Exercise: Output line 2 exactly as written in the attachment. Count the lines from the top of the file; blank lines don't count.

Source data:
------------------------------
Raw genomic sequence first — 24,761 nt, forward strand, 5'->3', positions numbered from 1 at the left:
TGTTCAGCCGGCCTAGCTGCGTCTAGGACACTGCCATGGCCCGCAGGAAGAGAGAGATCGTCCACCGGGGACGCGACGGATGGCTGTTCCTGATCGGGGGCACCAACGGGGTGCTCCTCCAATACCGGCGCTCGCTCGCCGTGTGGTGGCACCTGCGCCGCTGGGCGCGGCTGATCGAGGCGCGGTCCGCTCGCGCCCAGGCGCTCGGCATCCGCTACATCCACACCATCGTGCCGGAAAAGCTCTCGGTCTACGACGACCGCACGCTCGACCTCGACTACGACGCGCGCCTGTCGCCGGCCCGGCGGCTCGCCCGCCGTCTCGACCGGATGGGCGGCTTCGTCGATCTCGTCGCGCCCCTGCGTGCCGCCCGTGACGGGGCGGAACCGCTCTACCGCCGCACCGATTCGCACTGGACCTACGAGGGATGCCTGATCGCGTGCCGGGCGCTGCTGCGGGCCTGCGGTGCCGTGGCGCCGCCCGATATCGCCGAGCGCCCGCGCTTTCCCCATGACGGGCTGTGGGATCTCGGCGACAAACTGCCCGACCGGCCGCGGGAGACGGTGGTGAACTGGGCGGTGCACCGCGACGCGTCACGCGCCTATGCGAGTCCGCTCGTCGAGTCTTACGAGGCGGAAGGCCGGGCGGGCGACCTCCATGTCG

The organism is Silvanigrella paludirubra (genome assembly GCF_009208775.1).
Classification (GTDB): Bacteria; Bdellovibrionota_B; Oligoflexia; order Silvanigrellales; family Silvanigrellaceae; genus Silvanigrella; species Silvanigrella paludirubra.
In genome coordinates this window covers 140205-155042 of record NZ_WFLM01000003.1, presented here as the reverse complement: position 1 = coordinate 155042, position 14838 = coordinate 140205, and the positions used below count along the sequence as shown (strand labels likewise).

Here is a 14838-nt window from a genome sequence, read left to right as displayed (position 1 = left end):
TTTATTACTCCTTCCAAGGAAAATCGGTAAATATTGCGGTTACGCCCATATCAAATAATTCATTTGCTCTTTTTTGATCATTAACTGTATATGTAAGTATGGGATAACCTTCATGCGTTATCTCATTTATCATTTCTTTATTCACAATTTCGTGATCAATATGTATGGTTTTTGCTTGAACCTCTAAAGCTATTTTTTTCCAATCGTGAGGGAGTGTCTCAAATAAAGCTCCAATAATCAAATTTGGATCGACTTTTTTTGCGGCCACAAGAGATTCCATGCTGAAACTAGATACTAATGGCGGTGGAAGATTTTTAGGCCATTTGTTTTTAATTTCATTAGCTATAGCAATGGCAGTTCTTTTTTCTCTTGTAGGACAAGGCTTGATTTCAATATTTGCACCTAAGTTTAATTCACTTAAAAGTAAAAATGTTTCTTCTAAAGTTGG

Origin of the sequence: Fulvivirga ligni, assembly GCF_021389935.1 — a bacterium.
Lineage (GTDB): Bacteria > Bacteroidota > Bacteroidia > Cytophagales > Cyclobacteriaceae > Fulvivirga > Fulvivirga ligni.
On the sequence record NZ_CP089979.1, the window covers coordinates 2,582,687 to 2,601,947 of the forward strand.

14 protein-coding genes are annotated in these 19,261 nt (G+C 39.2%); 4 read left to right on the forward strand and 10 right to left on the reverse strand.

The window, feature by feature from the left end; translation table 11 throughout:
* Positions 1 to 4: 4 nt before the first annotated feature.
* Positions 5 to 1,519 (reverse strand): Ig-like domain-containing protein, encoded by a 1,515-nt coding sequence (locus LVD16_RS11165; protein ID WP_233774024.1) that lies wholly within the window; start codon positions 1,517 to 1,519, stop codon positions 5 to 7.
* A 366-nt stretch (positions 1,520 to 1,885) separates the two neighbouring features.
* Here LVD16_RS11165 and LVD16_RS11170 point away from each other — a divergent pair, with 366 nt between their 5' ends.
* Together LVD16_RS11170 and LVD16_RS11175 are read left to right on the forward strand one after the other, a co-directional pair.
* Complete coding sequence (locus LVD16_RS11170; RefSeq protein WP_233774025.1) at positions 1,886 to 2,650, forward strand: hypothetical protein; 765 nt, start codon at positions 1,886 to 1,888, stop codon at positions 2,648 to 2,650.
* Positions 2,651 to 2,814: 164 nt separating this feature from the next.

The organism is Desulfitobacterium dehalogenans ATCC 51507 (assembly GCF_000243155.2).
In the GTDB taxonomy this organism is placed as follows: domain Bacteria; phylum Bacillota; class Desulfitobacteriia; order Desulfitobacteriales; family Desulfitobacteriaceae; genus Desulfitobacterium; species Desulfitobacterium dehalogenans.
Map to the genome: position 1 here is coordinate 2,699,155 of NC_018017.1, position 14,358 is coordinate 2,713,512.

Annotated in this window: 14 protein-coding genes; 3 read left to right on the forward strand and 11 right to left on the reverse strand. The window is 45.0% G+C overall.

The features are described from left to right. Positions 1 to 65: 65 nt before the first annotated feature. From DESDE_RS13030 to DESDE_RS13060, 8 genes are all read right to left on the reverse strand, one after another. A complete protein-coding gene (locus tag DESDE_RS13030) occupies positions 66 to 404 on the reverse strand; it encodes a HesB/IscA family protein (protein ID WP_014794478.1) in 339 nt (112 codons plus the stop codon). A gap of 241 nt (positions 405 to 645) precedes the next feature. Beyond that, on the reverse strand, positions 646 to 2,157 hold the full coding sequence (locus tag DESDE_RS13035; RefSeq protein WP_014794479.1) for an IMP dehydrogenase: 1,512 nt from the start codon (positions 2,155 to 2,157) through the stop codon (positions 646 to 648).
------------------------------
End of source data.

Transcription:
TGTTCAGCCGGCCTAGCTGCGTCTAGGACACTGCCATGGCCCGCAGGAAGAGAGAGATCGTCCACCGGGGACGCGACGGATGGCTGTTCCTGATCGGGGGCACCAACGGGGTGCTCCTCCAATACCGGCGCTCGCTCGCCGTGTGGTGGCACCTGCGCCGCTGGGCGCGGCTGATCGAGGCGCGGTCCGCTCGCGCCCAGGCGCTCGGCATCCGCTACATCCACACCATCGTGCCGGAAAAGCTCTCGGTCTACGACGACCGCACGCTCGACCTCGACTACGACGCGCGCCTGTCGCCGGCCCGGCGGCTCGCCCGCCGTCTCGACCGGATGGGCGGCTTCGTCGATCTCGTCGCGCCCCTGCGTGCCGCCCGTGACGGGGCGGAACCGCTCTACCGCCGCACCGATTCGCACTGGACCTACGAGGGATGCCTGATCGCGTGCCGGGCGCTGCTGCGGGCCTGCGGTGCCGTGGCGCCGCCCGATATCGCCGAGCGCCCGCGCTTTCCCCATGACGGGCTGTGGGATCTCGGCGACAAACTGCCCGACCGGCCGCGGGAGACGGTGGTGAACTGGGCGGTGCACCGCGACGCGTCACGCGCCTATGCGAGTCCGCTCGTCGAGTCTTACGAGGCGGAAGGCCGGGCGGGCGACCTCCATGTCG